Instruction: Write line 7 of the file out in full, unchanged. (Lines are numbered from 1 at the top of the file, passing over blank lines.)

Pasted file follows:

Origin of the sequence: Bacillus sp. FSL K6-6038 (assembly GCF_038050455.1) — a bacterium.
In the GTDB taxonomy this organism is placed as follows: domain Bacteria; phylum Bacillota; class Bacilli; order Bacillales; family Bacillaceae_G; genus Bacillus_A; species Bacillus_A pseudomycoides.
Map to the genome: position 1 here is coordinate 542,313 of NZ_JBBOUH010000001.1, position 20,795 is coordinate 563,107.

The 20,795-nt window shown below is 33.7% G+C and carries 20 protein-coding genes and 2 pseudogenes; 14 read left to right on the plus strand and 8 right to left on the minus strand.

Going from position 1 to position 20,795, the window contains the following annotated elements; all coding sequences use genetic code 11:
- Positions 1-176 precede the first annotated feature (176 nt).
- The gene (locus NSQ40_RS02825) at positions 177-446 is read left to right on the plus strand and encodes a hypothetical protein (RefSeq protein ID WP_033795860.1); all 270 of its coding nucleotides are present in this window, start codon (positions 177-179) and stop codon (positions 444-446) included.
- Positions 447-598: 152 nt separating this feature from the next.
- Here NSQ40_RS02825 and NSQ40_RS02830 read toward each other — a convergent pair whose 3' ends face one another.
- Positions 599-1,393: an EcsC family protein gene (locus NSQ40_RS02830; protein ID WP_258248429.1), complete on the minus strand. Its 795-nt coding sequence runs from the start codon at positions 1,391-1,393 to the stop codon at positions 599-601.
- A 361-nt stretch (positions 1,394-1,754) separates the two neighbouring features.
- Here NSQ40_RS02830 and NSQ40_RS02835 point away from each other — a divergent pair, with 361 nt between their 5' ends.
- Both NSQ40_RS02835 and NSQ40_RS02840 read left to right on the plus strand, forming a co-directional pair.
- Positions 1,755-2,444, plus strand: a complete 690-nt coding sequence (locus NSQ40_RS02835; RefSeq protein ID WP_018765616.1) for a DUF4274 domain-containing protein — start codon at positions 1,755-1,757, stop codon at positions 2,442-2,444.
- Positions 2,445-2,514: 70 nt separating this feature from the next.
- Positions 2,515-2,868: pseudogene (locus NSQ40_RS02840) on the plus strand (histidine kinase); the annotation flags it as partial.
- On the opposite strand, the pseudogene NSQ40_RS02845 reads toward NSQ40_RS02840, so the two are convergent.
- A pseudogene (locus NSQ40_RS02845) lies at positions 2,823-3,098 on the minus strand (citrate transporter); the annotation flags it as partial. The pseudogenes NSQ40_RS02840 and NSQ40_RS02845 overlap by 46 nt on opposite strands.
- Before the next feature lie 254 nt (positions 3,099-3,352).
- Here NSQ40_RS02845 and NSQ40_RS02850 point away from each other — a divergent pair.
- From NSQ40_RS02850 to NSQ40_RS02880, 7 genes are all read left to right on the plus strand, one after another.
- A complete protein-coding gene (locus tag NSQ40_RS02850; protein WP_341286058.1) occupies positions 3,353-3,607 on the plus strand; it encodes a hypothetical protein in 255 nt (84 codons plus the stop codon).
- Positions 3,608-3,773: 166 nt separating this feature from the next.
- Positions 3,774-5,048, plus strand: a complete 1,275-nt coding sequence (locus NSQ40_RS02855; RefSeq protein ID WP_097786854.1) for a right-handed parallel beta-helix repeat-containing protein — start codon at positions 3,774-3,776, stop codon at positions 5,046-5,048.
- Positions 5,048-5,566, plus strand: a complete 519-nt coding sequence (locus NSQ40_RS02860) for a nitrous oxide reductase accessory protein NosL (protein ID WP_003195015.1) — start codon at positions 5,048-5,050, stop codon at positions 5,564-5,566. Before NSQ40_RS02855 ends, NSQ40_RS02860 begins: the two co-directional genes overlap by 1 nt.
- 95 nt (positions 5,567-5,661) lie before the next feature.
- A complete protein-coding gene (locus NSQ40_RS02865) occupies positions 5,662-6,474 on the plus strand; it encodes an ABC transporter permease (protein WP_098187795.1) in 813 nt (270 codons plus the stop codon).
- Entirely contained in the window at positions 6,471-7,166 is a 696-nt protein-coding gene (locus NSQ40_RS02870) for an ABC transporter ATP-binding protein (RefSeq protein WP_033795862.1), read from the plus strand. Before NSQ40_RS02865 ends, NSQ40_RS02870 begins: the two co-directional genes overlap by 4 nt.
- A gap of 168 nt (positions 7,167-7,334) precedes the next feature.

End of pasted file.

- The gene (locus NSQ40_RS02825) at positions 177-446 is read left to right on the plus strand and encodes a hypothetical protein (RefSeq protein ID WP_033795860.1); all 270 of its coding nucleotides are present in this window, start codon (positions 177-179) and stop codon (positions 444-446) included.